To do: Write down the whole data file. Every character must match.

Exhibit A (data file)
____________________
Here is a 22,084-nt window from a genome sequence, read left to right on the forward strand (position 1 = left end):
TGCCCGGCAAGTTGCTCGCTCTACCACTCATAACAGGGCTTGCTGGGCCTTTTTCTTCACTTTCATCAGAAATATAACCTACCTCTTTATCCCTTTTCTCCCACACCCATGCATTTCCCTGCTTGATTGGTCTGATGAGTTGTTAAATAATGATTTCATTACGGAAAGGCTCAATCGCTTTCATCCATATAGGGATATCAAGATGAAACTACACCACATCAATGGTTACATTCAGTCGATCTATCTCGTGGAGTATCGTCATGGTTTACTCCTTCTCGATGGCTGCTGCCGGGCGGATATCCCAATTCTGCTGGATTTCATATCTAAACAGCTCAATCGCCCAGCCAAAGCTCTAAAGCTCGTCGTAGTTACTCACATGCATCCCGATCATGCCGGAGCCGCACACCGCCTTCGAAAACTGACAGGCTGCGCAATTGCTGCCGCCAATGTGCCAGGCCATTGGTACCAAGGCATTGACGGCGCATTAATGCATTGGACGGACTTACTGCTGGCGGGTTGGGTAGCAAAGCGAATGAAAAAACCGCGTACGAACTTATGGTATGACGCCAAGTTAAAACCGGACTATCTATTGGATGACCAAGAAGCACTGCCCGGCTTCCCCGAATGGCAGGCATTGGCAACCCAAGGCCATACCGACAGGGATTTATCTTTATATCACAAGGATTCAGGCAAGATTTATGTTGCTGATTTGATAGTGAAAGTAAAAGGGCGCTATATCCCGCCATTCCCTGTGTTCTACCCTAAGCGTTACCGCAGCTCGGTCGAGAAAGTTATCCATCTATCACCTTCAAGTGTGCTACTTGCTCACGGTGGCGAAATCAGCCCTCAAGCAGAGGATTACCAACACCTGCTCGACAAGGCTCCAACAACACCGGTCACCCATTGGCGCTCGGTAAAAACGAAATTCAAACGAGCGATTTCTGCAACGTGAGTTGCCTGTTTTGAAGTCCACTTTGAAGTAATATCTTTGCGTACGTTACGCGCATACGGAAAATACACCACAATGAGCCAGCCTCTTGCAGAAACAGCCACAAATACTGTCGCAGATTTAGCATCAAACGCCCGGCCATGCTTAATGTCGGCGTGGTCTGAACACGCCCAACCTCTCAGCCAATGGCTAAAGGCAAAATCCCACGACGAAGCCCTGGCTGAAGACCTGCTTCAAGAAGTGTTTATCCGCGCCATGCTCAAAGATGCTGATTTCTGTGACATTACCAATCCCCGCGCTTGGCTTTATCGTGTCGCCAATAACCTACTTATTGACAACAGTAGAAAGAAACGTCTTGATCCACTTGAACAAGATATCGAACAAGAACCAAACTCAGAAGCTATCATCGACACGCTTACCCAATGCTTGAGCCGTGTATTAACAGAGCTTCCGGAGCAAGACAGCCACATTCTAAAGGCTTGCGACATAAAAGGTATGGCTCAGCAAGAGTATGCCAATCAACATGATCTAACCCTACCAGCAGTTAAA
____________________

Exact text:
Here is a 22,084-nt window from a genome sequence, read left to right on the forward strand (position 1 = left end):
TGCCCGGCAAGTTGCTCGCTCTACCACTCATAACAGGGCTTGCTGGGCCTTTTTCTTCACTTTCATCAGAAATATAACCTACCTCTTTATCCCTTTTCTCCCACACCCATGCATTTCCCTGCTTGATTGGTCTGATGAGTTGTTAAATAATGATTTCATTACGGAAAGGCTCAATCGCTTTCATCCATATAGGGATATCAAGATGAAACTACACCACATCAATGGTTACATTCAGTCGATCTATCTCGTGGAGTATCGTCATGGTTTACTCCTTCTCGATGGCTGCTGCCGGGCGGATATCCCAATTCTGCTGGATTTCATATCTAAACAGCTCAATCGCCCAGCCAAAGCTCTAAAGCTCGTCGTAGTTACTCACATGCATCCCGATCATGCCGGAGCCGCACACCGCCTTCGAAAACTGACAGGCTGCGCAATTGCTGCCGCCAATGTGCCAGGCCATTGGTACCAAGGCATTGACGGCGCATTAATGCATTGGACGGACTTACTGCTGGCGGGTTGGGTAGCAAAGCGAATGAAAAAACCGCGTACGAACTTATGGTATGACGCCAAGTTAAAACCGGACTATCTATTGGATGACCAAGAAGCACTGCCCGGCTTCCCCGAATGGCAGGCATTGGCAACCCAAGGCCATACCGACAGGGATTTATCTTTATATCACAAGGATTCAGGCAAGATTTATGTTGCTGATTTGATAGTGAAAGTAAAAGGGCGCTATATCCCGCCATTCCCTGTGTTCTACCCTAAGCGTTACCGCAGCTCGGTCGAGAAAGTTATCCATCTATCACCTTCAAGTGTGCTACTTGCTCACGGTGGCGAAATCAGCCCTCAAGCAGAGGATTACCAACACCTGCTCGACAAGGCTCCAACAACACCGGTCACCCATTGGCGCTCGGTAAAAACGAAATTCAAACGAGCGATTTCTGCAACGTGAGTTGCCTGTTTTGAAGTCCACTTTGAAGTAATATCTTTGCGTACGTTACGCGCATACGGAAAATACACCACAATGAGCCAGCCTCTTGCAGAAACAGCCACAAATACTGTCGCAGATTTAGCATCAAACGCCCGGCCATGCTTAATGTCGGCGTGGTCTGAACACGCCCAACCTCTCAGCCAATGGCTAAAGGCAAAATCCCACGACGAAGCCCTGGCTGAAGACCTGCTTCAAGAAGTGTTTATCCGCGCCATGCTCAAAGATGCTGATTTCTGTGACATTACCAATCCCCGCGCTTGGCTTTATCGTGTCGCCAATAACCTACTTATTGACAACAGTAGAAAGAAACGTCTTGATCCACTTGAACAAGATATCGAACAAGAACCAAACTCAGAAGCTATCATCGACACGCTTACCCAATGCTTGAGCCGTGTATTAACAGAGCTTCCGGAGCAAGACAGCCACATTCTAAAGGCTTGCGACATAAAAGGTATGGCTCAGCAAGAGTATGCCAATCAACATGATCTAACCCTACCAGCAGTTAAA